Nordic PPAs – Effects on renewable growth and implications for electricity markets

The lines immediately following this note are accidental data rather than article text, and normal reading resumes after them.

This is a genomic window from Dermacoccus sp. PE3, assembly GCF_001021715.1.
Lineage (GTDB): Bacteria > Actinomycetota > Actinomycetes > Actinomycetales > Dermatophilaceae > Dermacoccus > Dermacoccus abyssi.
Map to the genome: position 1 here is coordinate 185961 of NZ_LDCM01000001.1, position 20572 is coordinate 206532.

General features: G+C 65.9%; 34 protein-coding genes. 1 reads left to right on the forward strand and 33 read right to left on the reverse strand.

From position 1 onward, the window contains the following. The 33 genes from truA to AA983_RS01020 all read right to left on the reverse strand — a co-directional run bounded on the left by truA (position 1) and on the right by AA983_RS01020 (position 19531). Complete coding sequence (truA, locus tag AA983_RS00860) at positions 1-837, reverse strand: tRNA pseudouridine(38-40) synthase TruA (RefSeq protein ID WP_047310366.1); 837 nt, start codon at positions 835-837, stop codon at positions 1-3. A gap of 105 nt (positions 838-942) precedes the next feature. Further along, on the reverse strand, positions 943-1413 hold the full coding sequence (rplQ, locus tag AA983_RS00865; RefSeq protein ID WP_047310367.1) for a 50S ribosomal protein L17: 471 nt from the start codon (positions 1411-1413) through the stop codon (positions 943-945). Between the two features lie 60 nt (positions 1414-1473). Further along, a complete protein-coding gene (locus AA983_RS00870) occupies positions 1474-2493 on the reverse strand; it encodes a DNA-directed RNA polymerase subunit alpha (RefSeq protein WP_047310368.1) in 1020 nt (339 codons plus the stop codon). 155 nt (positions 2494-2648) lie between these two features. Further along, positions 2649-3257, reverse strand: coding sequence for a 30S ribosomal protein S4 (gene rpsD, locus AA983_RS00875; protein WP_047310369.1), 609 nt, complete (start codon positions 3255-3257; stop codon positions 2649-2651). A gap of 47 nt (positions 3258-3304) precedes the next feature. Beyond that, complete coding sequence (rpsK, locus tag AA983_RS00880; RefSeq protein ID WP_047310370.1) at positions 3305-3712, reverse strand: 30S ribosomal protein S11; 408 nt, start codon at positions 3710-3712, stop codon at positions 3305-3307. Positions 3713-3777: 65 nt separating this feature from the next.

PPAs are not a new phenomenon but have come to take on a new shape in the Nordic markets, tied to new renewable power installations, as government support schemes have been phased out. This paper identifies a logic behind entering into long-term renewable PPAs for both buyers and sellers, as well as for investors. This is, to a high degree, because Nordic power prices are so low, but it is also because of the worth assigned to green values by corporates. Furthermore, minimizing the volatility risk in an increasingly volatile spot market makes sense, particularly when low power prices can be secured for the long term. A main conclusion from this paper is that PPA-fuelled renewable growth is having a significant impact on both long-term system stability and short-term market developments. The oversupply generated by the booming renewable growth has pushed prices down to levels where producers of plannable power struggle. The resulting rise in system volatility should be a clear market signal to actors, however, as the actors involved in PPAs have shielded themselves from the volatility, it could be argued that they have also, to a large degree, shielded themselves from the market signal.